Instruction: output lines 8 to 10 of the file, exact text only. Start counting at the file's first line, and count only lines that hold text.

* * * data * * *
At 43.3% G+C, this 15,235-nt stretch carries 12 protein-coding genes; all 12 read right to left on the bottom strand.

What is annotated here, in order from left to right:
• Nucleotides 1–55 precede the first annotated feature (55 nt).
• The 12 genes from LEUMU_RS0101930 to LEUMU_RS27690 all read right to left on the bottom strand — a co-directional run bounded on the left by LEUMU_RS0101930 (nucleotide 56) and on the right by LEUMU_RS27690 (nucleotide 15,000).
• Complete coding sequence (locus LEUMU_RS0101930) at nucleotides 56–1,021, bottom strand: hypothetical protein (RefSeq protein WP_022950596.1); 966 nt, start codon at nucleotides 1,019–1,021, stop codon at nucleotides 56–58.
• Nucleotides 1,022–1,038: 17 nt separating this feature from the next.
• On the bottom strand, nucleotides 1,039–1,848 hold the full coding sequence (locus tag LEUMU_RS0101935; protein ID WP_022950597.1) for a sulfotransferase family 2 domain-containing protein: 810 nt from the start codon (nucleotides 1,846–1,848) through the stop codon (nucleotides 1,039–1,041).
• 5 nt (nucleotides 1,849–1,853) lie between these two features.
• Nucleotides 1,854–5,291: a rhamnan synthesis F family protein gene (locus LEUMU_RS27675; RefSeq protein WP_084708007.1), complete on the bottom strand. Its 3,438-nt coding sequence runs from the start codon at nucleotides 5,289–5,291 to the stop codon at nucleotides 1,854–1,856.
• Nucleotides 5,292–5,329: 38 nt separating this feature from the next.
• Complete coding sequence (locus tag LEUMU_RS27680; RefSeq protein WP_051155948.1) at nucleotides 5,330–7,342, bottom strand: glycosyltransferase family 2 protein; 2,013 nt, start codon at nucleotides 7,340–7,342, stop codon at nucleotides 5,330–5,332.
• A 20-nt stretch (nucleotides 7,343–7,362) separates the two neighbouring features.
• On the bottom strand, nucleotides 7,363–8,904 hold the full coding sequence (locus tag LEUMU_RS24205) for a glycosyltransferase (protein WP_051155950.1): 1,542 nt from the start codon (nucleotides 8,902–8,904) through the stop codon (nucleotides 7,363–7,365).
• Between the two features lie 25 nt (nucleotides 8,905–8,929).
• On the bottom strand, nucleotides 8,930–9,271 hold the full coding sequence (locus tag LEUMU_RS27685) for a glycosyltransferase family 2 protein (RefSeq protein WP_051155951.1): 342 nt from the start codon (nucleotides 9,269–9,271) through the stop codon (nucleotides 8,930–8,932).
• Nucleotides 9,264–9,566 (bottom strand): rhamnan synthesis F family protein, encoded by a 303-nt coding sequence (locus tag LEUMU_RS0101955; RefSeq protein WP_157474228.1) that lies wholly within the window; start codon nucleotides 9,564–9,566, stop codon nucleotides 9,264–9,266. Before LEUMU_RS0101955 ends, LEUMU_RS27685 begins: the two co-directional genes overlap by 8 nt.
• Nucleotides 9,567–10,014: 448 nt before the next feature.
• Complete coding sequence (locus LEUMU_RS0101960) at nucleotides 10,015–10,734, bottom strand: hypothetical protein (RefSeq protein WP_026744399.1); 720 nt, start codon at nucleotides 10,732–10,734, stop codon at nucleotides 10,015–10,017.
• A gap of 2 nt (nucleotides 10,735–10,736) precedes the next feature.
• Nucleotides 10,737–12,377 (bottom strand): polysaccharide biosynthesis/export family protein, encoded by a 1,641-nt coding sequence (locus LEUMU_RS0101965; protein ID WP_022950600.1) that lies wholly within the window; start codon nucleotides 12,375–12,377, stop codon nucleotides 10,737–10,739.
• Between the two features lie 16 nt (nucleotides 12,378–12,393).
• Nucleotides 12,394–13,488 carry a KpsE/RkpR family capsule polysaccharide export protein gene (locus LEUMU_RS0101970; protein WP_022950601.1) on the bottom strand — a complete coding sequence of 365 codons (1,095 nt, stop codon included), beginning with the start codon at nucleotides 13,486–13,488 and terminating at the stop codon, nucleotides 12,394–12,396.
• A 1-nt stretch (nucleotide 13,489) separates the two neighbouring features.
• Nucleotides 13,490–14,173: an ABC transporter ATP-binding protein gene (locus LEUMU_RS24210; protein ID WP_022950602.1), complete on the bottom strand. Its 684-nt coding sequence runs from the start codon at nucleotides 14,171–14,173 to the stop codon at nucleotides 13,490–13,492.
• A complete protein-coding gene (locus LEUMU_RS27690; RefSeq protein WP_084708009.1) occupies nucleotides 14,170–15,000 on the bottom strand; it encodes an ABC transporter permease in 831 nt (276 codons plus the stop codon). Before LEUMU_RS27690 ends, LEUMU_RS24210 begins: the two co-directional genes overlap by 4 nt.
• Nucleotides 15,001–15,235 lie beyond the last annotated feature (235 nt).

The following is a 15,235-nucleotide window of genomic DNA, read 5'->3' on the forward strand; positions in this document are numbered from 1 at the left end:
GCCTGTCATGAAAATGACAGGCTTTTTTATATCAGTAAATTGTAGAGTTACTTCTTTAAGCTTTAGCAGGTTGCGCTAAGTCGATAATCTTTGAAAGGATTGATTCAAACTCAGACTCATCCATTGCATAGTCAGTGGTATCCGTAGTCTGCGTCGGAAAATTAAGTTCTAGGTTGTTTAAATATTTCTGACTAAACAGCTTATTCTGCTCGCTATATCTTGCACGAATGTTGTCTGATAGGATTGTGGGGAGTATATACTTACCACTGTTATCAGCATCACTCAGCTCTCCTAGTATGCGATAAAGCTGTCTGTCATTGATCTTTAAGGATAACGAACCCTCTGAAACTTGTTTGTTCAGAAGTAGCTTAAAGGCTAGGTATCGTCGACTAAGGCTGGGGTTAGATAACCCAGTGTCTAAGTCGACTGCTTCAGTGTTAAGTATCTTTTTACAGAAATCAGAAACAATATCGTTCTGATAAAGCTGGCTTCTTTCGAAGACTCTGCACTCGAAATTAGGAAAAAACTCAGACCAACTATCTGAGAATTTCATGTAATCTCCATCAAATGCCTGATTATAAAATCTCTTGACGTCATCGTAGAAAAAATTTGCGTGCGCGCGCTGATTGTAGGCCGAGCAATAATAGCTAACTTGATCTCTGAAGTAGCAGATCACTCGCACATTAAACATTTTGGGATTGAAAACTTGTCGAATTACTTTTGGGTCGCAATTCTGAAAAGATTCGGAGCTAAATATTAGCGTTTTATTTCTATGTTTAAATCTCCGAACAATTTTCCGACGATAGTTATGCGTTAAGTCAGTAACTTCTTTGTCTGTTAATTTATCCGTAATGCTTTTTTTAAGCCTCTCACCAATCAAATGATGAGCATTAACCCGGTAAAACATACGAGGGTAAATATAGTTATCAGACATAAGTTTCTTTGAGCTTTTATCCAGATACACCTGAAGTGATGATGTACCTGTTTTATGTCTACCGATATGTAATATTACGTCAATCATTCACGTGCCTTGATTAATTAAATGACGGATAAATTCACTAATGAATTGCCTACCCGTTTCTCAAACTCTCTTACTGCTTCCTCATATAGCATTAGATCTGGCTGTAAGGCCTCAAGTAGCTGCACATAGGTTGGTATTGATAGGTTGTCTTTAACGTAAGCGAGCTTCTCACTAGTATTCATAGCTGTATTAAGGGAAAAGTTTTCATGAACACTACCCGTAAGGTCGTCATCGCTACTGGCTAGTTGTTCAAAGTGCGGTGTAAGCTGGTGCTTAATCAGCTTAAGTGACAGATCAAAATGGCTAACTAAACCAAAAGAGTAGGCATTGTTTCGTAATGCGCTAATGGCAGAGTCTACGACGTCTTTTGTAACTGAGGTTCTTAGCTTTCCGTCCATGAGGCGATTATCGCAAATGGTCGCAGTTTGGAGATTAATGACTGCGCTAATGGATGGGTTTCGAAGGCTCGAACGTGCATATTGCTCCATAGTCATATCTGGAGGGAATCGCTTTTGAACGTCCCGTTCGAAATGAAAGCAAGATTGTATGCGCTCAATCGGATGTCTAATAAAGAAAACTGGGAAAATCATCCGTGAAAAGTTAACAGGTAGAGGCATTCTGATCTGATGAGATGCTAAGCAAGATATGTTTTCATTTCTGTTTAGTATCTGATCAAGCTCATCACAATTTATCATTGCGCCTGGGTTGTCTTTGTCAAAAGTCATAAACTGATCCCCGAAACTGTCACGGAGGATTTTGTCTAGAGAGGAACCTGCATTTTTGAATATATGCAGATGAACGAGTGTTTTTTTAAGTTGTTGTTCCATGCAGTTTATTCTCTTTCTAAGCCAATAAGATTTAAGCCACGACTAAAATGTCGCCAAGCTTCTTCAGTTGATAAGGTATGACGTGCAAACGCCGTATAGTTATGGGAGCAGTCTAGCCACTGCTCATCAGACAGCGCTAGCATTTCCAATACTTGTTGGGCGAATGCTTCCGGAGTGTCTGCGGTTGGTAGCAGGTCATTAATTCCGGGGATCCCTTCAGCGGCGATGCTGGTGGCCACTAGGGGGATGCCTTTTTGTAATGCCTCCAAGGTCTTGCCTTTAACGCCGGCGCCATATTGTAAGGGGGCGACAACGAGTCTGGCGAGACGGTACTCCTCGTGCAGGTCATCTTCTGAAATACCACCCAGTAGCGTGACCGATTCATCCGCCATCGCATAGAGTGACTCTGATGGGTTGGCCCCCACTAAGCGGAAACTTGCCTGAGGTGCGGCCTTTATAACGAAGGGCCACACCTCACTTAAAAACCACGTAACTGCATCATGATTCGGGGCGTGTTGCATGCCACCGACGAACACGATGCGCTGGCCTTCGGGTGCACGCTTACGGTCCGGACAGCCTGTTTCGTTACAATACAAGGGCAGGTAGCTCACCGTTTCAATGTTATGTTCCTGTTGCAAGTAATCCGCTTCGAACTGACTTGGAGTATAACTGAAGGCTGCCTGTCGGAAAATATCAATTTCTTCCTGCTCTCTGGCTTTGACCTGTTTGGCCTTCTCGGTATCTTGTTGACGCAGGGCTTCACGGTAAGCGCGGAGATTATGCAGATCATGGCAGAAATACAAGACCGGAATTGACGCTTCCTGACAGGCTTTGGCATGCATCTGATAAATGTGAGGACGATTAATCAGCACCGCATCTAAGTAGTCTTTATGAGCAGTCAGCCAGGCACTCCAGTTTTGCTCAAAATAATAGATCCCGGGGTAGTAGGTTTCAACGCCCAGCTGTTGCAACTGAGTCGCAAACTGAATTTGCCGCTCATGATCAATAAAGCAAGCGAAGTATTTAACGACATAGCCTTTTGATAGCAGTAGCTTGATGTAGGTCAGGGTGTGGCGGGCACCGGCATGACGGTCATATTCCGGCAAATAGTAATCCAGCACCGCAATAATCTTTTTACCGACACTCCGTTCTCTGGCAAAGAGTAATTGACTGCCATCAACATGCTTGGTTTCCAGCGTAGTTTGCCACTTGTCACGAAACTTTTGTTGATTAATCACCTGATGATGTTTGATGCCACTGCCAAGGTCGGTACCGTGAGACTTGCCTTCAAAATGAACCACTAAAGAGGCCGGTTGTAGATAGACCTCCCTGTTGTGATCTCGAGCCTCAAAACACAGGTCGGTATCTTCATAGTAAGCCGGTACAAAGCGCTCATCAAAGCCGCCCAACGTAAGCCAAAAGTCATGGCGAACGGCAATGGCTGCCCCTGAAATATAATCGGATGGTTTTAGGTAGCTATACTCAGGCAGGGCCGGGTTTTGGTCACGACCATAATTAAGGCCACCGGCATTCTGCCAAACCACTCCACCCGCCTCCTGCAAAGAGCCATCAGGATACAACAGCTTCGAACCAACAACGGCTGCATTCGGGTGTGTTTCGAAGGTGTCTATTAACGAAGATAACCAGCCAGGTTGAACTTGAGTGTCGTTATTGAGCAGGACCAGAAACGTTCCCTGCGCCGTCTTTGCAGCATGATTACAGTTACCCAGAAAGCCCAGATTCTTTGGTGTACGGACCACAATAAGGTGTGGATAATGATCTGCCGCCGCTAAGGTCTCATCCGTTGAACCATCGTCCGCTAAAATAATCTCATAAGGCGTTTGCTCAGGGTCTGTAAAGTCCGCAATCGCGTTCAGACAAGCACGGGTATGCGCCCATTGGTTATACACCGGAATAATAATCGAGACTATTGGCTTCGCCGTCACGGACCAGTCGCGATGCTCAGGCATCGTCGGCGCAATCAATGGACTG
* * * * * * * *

• 5 nt (nucleotides 1,849–1,853) lie between these two features.
• Nucleotides 1,854–5,291: a rhamnan synthesis F family protein gene (locus LEUMU_RS27675; RefSeq protein WP_084708007.1), complete on the bottom strand. Its 3,438-nt coding sequence runs from the start codon at nucleotides 5,289–5,291 to the stop codon at nucleotides 1,854–1,856.
• Nucleotides 5,292–5,329: 38 nt separating this feature from the next.